Step 2: Do the math, how much do you really need to live on? How much money will it take for you to live the life you want, the life you just defined in step one? Do you really want that luxury sports car, or would it be better to start saving money so you can spend more time doing the things you love?

Here’s some math to consider: if you save $5,000 a year, and invest this money correctly with a compound interest rate of at least 6%, you would have earned $433,000 in 30 years. This amount won’t be nearly as much as it is today, though, 30 years down the road, not to mention the fact that you will have to pay taxes on the income. If you adjust that number, allowing for an annual inflation amount of 2% and a tax rate of 30%, your new number is down to $170,000. This isn’t nearly enough money to retire.

Most traditional wisdom states that you should aim to bank 25x your current annual expenses. When you do this, your number to aim for would be much closer to $1,250,000, much more than the $433,000 mentioned above. This is based off living on a $50,000 annual retirement income.

Step 3: Save towards your passions. Doing the math on what you need to be saving to retire early can lead to a bit of shell shock. However, saving doesn’t have to be a sacrifice if you change your mindset. Remember, this movement is about life optimization. The only way to embrace the FIRE movement is to save as much money as you can and invest it along the way so that you can live your best life. In fact, some participants of the movement adhere to a 50% saving/investing rate. (Your saving rate is the amount in percentage form of your income you are saving.) Aim to get your savings rate to 20%, 30%, or even 50% to fast track your retirement.

To save this amount of your income, you have to make some spending changes. There are several ways to do this by altering your life priorities. For example, most Americans spend around 70% of their income on food, transportation, and housing. If you can take this number down to say 25%, you can increase your savings rate by 25% or more, and that is just one change. Therefore, to save more, you cut back on spending by reducing your cost of living and invest the difference.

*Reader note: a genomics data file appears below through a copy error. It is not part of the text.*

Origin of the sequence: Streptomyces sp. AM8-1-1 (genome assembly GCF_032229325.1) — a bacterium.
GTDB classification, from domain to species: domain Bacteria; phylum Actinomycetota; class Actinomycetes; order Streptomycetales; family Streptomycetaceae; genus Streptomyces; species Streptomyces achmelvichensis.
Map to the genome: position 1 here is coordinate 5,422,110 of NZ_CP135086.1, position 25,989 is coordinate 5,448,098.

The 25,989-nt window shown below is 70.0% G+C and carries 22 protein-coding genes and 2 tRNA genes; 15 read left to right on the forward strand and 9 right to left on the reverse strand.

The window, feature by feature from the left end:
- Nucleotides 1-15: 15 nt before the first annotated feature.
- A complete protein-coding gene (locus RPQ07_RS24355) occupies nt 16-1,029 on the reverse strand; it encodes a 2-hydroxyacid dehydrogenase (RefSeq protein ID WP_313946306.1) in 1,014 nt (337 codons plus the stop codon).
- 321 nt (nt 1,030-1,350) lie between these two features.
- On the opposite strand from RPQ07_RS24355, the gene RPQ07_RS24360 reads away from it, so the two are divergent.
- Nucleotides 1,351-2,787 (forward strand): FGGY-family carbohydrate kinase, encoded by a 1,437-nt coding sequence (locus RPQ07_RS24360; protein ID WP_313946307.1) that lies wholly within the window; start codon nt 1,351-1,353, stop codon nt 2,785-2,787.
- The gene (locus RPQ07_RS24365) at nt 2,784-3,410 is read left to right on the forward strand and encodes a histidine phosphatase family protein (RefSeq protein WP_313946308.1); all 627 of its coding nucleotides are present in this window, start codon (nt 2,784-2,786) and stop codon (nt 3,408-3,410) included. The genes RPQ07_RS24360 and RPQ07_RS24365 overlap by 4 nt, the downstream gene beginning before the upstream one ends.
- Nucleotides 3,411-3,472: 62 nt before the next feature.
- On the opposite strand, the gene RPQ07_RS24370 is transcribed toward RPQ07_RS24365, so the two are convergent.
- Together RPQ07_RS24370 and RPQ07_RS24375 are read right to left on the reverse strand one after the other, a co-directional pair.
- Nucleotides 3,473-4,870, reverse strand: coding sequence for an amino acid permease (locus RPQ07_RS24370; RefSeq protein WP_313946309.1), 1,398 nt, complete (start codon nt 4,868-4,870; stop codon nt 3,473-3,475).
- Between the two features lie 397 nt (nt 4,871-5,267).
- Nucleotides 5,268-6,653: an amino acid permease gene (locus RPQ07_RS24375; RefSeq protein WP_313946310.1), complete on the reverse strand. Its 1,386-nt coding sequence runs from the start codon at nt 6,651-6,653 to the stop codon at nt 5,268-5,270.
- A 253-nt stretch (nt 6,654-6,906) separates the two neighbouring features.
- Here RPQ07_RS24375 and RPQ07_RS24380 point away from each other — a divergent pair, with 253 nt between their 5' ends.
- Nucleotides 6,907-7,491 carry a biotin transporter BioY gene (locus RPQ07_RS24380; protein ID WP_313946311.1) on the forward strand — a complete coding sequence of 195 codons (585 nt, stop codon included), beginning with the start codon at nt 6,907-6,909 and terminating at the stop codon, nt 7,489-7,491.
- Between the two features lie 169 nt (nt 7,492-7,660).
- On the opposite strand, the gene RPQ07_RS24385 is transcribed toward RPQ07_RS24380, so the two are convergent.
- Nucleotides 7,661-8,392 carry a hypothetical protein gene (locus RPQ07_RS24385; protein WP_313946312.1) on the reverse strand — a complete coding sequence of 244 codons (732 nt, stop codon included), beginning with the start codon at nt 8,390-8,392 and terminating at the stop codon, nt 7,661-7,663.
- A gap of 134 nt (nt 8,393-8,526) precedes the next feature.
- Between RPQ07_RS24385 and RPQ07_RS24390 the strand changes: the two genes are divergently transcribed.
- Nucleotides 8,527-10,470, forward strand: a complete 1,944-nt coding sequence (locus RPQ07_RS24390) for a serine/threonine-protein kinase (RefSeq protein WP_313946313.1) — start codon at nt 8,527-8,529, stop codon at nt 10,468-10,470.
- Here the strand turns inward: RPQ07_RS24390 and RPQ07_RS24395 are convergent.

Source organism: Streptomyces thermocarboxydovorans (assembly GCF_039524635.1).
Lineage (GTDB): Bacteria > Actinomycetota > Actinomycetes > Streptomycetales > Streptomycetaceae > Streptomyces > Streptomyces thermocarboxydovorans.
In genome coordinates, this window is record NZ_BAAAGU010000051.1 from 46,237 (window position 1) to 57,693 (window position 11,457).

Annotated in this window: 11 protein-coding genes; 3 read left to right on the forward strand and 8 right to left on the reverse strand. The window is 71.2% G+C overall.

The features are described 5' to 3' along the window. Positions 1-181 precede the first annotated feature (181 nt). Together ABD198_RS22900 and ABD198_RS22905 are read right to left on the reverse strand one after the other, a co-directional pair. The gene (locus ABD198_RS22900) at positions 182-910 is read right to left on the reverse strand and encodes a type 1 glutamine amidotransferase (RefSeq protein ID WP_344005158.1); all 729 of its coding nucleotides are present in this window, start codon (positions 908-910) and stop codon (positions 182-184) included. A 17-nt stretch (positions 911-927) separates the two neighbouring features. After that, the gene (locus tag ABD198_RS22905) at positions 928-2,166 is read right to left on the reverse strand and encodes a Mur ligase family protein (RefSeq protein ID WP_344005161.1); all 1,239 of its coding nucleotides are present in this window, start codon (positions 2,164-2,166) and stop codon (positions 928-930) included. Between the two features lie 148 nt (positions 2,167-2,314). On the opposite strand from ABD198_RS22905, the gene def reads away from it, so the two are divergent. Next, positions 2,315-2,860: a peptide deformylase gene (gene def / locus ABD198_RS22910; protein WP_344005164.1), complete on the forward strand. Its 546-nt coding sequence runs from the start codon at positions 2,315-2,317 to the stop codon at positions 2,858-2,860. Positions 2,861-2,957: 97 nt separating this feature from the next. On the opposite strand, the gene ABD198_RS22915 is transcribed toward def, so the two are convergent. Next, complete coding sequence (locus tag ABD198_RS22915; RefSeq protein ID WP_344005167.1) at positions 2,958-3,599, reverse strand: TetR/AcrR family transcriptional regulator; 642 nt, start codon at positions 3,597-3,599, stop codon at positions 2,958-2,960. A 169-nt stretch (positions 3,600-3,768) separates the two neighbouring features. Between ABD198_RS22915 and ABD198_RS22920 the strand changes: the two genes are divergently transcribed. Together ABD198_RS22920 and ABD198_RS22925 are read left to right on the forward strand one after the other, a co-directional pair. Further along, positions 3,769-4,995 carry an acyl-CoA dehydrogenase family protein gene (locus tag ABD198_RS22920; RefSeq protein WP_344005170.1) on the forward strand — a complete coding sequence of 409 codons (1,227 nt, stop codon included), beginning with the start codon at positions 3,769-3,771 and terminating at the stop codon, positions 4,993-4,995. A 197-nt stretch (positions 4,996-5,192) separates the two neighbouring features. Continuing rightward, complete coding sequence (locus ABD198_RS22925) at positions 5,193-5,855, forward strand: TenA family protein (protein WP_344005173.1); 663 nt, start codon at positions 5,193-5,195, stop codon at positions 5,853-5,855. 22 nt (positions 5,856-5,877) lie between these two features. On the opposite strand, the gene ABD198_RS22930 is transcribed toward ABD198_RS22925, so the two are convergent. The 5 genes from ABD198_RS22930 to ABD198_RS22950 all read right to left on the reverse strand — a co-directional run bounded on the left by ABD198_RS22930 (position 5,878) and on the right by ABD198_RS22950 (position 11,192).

Step 4: Use good debt, pay down bad debt. Some people feel that debt is always bad and that simply isn’t true. There is both good and bad debt. Some debt reduces your income, costing your money, some you use to create income, or make money with.

Good debt includes your mortgage, or any loans used for investing in real estate. Bad debt includes consumer debt like credit card bills. Ideally, as part of the FIRE movement, you want to pay your bad debt off. Work on the one with the highest interest rate first, then move to the next one, paying what you were on the first debt against the second. This “snowball” effect will irradicate your debt as quickly as possible.

Step 5: Build new skills, get a raise, improve your full-time income. There are only two notable ways to create margin in your current financial plan. One, increase your income. Two is to reduce debt. We just went over debt reduction, now we will consider increasing income.